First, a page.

Everything You Need to Know About the Dispute Between Bernie Sanders & Elizabeth Warren

When you think of Sen. Bernie Sanders and Elizabeth Warren, it's all good things about the self-described friends doing their best to end the political divisiveness happening in the U.S. right now. But as the primaries draw near, it's clear there can only be one nominee, and someone has to come out on top. If you've heard anything at all about the Sanders and Warren dispute circulating on social media this week, that time has apparently come.

According to CNN, the two presidential candidates met in 2018 to discuss the upcoming election, where Sanders allegedly disclosed that he did not believe a woman could win the race, even with the support of female voters. Sanders has since denied the details of this conversation, though Warren has confirmed them, saying in a statement, "I thought a woman could win; he disagreed."

So far, the two have remained extremely civil in every conversation, so as not to harm the general progressive movement taking place right now, and to maintain united support on the left. Thought initally bound by a de facto nonaggression pact, Politico has since reported about a leaked script for Sanders campaign volunteers that instructed them to say Warren was a candidate for more "affluent" voters. Then, during this week's Iowa debate, the possibility of a fued worsened when Sanders was asked to respond to the rumor that he said a woman couldn't win the election. "I didn't say it," Sanders stated immediately. "And I don't want to waste a whole lot of time on this, because this is what Donald Trump and maybe some of the media want. Anybody who knows me knows that it's incomprehensible that I would think that a woman cannot be President of the United States."

Warren was asked for her repsonse during the debate, to which she emphasized: "Bernie is my friend, and I am not here to try to fight with Bernie." But refusing to move away from the subject of political inequality entirely, Warren then championed a pitch for women candidates. "I think the best way to talk about who can win is by looking at people's winning record. So, can a woman beat Donald Trump? Look at the men on this stage—collectively, they have lost 10 elections. The only people on this stage who have won every single election that they've been in are the women."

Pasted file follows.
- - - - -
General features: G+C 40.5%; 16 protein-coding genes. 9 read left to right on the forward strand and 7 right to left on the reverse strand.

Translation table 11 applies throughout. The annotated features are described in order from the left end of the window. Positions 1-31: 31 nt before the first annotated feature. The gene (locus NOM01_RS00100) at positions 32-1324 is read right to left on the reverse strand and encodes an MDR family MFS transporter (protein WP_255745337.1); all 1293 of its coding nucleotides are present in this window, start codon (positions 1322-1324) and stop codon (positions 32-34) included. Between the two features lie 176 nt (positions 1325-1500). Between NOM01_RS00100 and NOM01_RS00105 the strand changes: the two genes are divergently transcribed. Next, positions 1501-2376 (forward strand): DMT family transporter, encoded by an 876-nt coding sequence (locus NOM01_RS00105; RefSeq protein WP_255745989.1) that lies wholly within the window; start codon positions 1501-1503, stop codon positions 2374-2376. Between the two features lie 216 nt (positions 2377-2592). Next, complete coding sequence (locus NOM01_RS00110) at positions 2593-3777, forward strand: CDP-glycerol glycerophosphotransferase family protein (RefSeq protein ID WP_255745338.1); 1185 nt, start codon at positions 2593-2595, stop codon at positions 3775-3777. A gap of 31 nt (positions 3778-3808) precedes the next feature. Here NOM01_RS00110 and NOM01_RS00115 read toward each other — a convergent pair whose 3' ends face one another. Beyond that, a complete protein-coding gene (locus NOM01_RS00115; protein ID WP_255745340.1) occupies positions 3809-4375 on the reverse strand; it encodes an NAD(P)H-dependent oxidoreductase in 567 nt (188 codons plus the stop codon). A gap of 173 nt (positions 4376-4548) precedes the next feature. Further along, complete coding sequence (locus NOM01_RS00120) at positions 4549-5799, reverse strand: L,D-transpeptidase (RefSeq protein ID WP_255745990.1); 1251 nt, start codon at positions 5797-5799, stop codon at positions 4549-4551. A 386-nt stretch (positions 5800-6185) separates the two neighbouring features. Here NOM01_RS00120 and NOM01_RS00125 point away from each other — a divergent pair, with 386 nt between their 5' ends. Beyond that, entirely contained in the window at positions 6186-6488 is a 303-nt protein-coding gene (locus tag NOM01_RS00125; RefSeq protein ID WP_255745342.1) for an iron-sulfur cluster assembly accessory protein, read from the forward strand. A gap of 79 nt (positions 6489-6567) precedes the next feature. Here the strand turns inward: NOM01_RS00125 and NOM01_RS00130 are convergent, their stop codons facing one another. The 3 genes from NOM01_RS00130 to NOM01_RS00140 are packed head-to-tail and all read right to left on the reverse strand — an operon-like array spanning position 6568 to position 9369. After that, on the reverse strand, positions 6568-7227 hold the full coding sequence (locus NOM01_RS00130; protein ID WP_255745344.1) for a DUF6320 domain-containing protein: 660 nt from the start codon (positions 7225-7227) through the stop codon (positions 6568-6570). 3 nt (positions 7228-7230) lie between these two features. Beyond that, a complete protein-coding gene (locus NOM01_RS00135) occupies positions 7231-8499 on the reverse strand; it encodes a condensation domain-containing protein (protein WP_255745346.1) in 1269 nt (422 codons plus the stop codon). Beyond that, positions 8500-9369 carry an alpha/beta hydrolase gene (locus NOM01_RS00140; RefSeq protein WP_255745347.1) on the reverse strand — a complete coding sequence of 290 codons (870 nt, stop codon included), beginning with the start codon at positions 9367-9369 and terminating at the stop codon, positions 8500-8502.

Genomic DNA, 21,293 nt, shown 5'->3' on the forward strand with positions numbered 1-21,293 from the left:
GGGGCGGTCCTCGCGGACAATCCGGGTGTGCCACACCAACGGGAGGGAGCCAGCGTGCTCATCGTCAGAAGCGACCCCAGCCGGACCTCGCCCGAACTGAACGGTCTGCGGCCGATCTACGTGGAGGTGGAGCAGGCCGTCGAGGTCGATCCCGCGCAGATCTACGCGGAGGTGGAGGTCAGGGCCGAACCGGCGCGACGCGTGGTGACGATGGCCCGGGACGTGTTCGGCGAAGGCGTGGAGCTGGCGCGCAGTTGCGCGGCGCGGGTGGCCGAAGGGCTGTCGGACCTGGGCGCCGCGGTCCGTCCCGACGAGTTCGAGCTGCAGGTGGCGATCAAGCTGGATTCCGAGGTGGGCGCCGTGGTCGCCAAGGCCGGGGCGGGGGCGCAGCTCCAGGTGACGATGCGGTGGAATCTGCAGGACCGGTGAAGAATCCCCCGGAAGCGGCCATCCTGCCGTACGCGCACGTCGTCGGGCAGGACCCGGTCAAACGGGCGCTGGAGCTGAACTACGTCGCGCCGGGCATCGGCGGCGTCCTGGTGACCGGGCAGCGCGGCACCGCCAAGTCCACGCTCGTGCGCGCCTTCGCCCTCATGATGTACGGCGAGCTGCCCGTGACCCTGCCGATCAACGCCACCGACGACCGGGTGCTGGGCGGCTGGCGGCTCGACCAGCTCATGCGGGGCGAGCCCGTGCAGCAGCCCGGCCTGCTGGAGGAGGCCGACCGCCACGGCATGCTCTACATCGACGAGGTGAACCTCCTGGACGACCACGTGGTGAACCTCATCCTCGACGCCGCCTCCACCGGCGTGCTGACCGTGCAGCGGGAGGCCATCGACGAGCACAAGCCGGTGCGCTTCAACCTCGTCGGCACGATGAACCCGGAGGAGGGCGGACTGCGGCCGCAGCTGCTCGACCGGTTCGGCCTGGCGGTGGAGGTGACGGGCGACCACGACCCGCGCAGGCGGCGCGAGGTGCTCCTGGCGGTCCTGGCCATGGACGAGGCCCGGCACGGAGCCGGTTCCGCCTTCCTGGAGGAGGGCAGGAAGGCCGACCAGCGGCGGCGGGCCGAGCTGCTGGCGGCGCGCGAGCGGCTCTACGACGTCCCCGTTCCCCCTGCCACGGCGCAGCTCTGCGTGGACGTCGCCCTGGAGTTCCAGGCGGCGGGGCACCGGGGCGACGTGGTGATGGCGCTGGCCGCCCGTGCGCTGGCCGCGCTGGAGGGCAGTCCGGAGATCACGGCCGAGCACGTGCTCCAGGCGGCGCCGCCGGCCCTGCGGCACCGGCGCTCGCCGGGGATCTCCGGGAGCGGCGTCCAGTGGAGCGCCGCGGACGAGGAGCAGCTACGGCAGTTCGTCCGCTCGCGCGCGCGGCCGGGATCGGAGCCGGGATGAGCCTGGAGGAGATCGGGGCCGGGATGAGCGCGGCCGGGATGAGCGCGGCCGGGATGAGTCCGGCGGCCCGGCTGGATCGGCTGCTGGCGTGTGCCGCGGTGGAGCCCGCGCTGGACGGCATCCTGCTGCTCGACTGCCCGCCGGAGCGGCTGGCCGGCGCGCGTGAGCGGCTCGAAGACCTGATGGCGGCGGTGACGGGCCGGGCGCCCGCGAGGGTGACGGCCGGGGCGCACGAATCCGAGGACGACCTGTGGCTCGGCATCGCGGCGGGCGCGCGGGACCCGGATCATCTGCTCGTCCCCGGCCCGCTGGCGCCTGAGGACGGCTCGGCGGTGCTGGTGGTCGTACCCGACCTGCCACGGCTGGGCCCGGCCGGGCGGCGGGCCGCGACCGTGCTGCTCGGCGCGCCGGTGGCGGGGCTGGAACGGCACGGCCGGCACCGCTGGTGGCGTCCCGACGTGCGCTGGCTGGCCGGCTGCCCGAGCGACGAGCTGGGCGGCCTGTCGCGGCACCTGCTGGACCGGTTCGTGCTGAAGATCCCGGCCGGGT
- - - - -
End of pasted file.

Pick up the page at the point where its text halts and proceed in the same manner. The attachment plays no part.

And that's what has actually happened so far, though there's a lot more going on behind the scenes with everyone from politicians to Twitter audiences speculating about the declining relationship between Sanders and Warren (mostly based off the fact that Warren wouldn't shake Sanders' hand after the debate ended). Congresswoman, Ilhan Abdullahi, explained to her followers the importance of the task at hand, specifically re-focusing on actual issues and not petty fighting between candidates.

There is no guarantee that as the primaries draws closer, the two will continue to remain amicable, but everyone has hope since they've maintained a positive relationship so far. It will be interesting to watch how this developing information will shape perspectives for young liberal and centrist voters.